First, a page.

I tried this with a domain that had the challenge secret and a domain that didn’t just to see the difference in the responses from dig. A domain that has the challenge record successfully deployed will have an ANSWER section like the one below

_acme-challenge.DOMAINNAME.com. 299	IN TXT	<some random string>

A domain that does not have the challenge record will not have an ANSWER section.

Random certbot failure

While trying to obtain a certificate from Let’s Encrypt, certbot exited with the following error. I simply re-ran the command and it was able to successfully complete, but I wanted to record this stacktrace in case someone else encounters it.

2019-10-20 17:53:07,569:DEBUG:certbot.error_handler:Encountered exception:
Traceback (most recent call last):
  File "/usr/lib/python2.7/dist-packages/certbot/auth_handler.py", line 73, in handle_authorizations
    resp = self._solve_challenges(aauthzrs)
  File "/usr/lib/python2.7/dist-packages/certbot/auth_handler.py", line 124, in _solve_challenges
    resp = self.auth.perform(all_achalls)
  File "/usr/lib/python2.7/dist-packages/certbot/plugins/manual.py", line 154, in perform
  File "/usr/lib/python2.7/dist-packages/certbot/plugins/manual.py", line 213, in _perform_achall_manually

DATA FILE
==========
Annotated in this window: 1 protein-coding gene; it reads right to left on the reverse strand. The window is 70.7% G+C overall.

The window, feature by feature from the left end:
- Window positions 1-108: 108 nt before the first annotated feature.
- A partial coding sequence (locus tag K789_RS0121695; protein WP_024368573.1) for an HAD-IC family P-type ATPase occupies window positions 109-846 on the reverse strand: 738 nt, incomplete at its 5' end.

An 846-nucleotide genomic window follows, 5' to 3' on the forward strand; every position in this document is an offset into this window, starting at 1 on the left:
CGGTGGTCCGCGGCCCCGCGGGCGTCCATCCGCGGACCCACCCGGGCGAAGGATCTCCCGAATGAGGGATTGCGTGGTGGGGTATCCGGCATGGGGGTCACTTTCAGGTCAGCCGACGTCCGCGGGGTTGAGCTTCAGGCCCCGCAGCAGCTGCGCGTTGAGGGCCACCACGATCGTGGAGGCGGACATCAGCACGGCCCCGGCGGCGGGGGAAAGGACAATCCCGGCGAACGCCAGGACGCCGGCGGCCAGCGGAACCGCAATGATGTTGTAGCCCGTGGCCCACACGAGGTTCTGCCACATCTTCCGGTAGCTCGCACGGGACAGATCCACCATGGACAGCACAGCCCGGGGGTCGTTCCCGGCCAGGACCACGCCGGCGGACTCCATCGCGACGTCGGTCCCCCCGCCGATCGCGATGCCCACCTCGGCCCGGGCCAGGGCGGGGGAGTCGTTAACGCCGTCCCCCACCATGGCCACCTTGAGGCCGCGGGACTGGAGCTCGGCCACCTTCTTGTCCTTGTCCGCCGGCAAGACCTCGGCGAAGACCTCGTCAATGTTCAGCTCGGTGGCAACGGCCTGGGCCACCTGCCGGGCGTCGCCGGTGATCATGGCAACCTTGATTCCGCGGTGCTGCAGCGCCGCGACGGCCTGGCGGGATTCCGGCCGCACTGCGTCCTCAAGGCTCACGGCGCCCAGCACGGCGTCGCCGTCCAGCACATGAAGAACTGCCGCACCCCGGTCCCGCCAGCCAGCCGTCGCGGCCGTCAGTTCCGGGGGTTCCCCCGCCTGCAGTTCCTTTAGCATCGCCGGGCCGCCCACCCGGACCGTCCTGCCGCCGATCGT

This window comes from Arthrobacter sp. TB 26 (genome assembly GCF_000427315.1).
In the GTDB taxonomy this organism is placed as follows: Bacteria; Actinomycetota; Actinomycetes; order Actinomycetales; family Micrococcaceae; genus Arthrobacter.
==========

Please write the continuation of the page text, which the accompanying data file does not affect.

display.notification(msg, wrap=False, force_interactive=True)
  File "/usr/lib/python2.7/dist-packages/certbot/display/util.py", line 123, in notification
    input_with_timeout("Press Enter to Continue")
  File "/usr/lib/python2.7/dist-packages/certbot/display/util.py", line 79, in input_with_timeout
    rlist, _, _ = select.select([sys.stdin], [], [], timeout)
error: (4, 'Interrupted system call')

Creating a Kubernetes Secret

After certbot successfuly completes, you should have two important files fullchain.pem and privkey.pem. You can then create a Kubernetes Secret by giving it a name and pointing it to the paths of the the files.

kubectl --namespace=namespacename create secret tls secretname --key /path/to/privkey.pem --cert /path/to/fullchain.pem

You should receive a response like this

secret "secretname" created

After that, it is time to update the Ingress resource with the name of the secret. I already had an existing ingress, so I exported it to a YAML

kubectl --namespace=namespacename get ingress ingressname --export -o yaml > ingressname.yml

opened the file and added the name of the Kubernetes Secret storing the keyfiles.

Here is an abridged YAML snippet.

 rules: [insert rules here]
  - secretName: secretname

Finally I saved the file and replaced the existing ingress with the new one using this command

kubectl --namespace=lipcolourmatch replace -f testing.yml --save-config

It might take a few minutes, but evetually you should see the lock item when you navigate to https.